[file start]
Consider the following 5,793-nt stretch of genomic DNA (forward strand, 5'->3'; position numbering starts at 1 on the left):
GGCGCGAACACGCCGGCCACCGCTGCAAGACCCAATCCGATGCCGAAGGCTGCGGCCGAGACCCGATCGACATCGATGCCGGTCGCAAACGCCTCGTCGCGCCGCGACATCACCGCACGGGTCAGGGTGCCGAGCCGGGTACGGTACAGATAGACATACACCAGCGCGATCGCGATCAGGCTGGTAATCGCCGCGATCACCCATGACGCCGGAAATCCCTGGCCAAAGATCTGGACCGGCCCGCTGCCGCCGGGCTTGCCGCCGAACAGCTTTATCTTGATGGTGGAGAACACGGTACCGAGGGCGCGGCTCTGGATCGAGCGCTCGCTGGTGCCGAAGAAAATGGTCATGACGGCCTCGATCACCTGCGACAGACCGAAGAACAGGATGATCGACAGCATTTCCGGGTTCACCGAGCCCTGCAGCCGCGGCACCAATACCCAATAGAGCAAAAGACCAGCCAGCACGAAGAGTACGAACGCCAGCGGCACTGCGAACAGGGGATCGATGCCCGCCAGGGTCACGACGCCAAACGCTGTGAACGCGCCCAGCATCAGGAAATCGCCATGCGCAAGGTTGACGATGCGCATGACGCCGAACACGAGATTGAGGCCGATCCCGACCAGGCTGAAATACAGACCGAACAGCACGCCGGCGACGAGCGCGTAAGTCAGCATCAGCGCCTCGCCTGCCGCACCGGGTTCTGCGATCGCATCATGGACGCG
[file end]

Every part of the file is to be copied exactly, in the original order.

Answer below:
Consider the following 5,793-nt stretch of genomic DNA (forward strand, 5'->3'; position numbering starts at 1 on the left):
GGCGCGAACACGCCGGCCACCGCTGCAAGACCCAATCCGATGCCGAAGGCTGCGGCCGAGACCCGATCGACATCGATGCCGGTCGCAAACGCCTCGTCGCGCCGCGACATCACCGCACGGGTCAGGGTGCCGAGCCGGGTACGGTACAGATAGACATACACCAGCGCGATCGCGATCAGGCTGGTAATCGCCGCGATCACCCATGACGCCGGAAATCCCTGGCCAAAGATCTGGACCGGCCCGCTGCCGCCGGGCTTGCCGCCGAACAGCTTTATCTTGATGGTGGAGAACACGGTACCGAGGGCGCGGCTCTGGATCGAGCGCTCGCTGGTGCCGAAGAAAATGGTCATGACGGCCTCGATCACCTGCGACAGACCGAAGAACAGGATGATCGACAGCATTTCCGGGTTCACCGAGCCCTGCAGCCGCGGCACCAATACCCAATAGAGCAAAAGACCAGCCAGCACGAAGAGTACGAACGCCAGCGGCACTGCGAACAGGGGATCGATGCCCGCCAGGGTCACGACGCCAAACGCTGTGAACGCGCCCAGCATCAGGAAATCGCCATGCGCAAGGTTGACGATGCGCATGACGCCGAACACGAGATTGAGGCCGATCCCGACCAGGCTGAAATACAGACCGAACAGCACGCCGGCGACGAGCGCGTAAGTCAGCATCAGCGCCTCGCCTGCCGCACCGGGTTCTGCGATCGCATCATGGACGCG